Beethoven - Mailied, Op. 52 No. 4 (Peter Schreier, Norman Shetler)

In only a few other works, notably the G major Quartet, does Schubert derive a large-scale structure so cogently from the opening material, heard in the first movement as a deeply felt struggle between minor and major; in a masterly stroke of ambiguity, the apparent slow introduction here turns out to have been in the movement's basic Allegro tempo all along. The achingly beautiful cello duet that forms the intermediate stage of the three-keyed exposition derives much of its poetic effect from the reinterpreted G in the second cello that sinks flatwards to E.

Perhaps the most astonishing feature of the movement is its range of textures including liberal use of pizzicato , with the instruments often grouped into two pairs plus one single voice. Remarkably, the movement seems to expand the sonorities of chamber music rather than veering towards an orchestral style of writing.

The ethereal, disembodied melody of the Adagio creates an illusion of time suspended.

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Major—minor contrasts continue to colour the harmonic discourse at both the local and structural levels, the latter most evident in the abrupt juxtaposition of the A section in E major with the anguished B section in F minor. With the return of the A section haunted by distant echoes of the earthly struggles in the B section, it is not surprising that musicians such as the pianist Artur Rubinstein — not to mention the writer Thomas Mann — expressed a wish to die while listening to this movement. Extreme contrasts continue in the Scherzo, where the manic energy of the Scherzo itself provides a haunting foil for the wraithlike stillness of the D trio, which, like the F minor episode of the Adagio, is placed a semitone above the movement's main tonality.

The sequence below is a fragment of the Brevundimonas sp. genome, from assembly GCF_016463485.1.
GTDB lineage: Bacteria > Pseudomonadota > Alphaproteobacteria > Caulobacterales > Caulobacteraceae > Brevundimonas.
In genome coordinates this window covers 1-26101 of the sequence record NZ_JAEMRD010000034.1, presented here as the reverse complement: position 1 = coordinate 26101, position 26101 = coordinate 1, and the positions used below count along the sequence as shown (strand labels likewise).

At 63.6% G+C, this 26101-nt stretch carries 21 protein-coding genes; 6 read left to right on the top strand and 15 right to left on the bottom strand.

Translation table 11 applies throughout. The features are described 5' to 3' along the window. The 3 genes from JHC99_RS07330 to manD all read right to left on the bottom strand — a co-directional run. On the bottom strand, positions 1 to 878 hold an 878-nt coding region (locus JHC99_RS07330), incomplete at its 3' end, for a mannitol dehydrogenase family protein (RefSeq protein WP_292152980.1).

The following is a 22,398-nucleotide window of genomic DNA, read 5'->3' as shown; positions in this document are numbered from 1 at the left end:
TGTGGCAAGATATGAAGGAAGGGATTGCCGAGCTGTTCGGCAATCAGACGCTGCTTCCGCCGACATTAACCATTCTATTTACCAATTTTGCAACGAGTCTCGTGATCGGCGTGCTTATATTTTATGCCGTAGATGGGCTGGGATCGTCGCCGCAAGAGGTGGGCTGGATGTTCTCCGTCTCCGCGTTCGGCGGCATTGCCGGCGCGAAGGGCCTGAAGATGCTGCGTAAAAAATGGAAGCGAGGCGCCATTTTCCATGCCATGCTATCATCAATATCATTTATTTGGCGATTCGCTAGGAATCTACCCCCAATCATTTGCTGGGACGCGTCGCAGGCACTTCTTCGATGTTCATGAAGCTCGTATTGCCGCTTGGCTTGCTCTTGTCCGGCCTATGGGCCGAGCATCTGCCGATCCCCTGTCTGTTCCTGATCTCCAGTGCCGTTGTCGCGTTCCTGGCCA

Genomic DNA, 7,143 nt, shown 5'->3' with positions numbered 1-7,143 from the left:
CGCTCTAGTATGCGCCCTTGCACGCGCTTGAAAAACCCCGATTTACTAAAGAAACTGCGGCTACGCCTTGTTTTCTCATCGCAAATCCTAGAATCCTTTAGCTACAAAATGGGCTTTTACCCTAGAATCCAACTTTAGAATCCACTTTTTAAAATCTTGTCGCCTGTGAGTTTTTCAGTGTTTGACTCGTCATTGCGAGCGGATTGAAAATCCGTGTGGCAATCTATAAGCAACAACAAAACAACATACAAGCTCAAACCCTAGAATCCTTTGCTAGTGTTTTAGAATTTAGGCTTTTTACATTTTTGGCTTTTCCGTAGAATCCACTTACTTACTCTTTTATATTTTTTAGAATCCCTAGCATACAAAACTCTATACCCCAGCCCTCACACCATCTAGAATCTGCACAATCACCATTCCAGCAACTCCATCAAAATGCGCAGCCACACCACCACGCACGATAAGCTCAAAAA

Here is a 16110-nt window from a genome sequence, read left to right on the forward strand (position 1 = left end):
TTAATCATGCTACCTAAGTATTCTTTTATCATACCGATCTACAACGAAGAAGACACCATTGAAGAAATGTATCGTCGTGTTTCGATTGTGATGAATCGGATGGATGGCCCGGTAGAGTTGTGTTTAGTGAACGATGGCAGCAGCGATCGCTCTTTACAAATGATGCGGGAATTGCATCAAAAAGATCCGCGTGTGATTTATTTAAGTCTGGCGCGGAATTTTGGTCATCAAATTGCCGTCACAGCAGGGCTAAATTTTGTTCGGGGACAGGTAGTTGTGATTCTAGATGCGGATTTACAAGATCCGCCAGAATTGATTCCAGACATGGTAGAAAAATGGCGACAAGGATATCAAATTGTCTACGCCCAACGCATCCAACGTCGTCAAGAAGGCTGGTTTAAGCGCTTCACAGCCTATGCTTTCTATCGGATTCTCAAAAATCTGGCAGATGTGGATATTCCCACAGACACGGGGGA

For his finale Schubert took refuge in the Viennese dance music he had known since a child, all the while counterpoising the pronounced lilt of the main theme with ppp textures of the most transparent delicacy. In a bittersweet, disquieting ending that only Schubert could have conceived, the Quintet ends with the notes D —C, leaving the question of mode as ambiguous as in the opening chords of the first movement.

Of all the genres in which Schubert worked, the one that interested his friends and supporters least was orchestral music. Along with Salieri, the Schubert circle, with its poets, playwrights, painters and philosophers, was far more involved with the more intimate forms of music-making, especially the lied.

Nonetheless, Schubert's interest in composing for orchestra dates back to his mid-teens and dominated his deathbed. He began more symphonies 13 than Beethoven, and completed seven. Schubert's first six symphonies, most of them written for performance by a private orchestra which had grown out of the family string quartet, are apprentice works, full of ingratiating touches and, less frequently, genuine originality. It is worth remembering that at the age when Beethoven finished his First Symphony, Schubert had little over a year to live. Born at just the right moment to inherit the full symphonic flowering of Mozart and Haydn, as well as the intimidating assaults of Beethoven, Schubert took full advantage of his legacy.

Although his first essay, an Allegro in D d 2 b , calls, unusually, for trombones, his First Symphony d 82 adopts the formal outline and scoring of Haydn's second set of London symphonies: a slow introduction leading to a sonata-form Allegro, a spacious slow movement, a symphonic minuet in the tonic key of the work, and a lighter, scurrying finale that opens softly before a tutti explosion.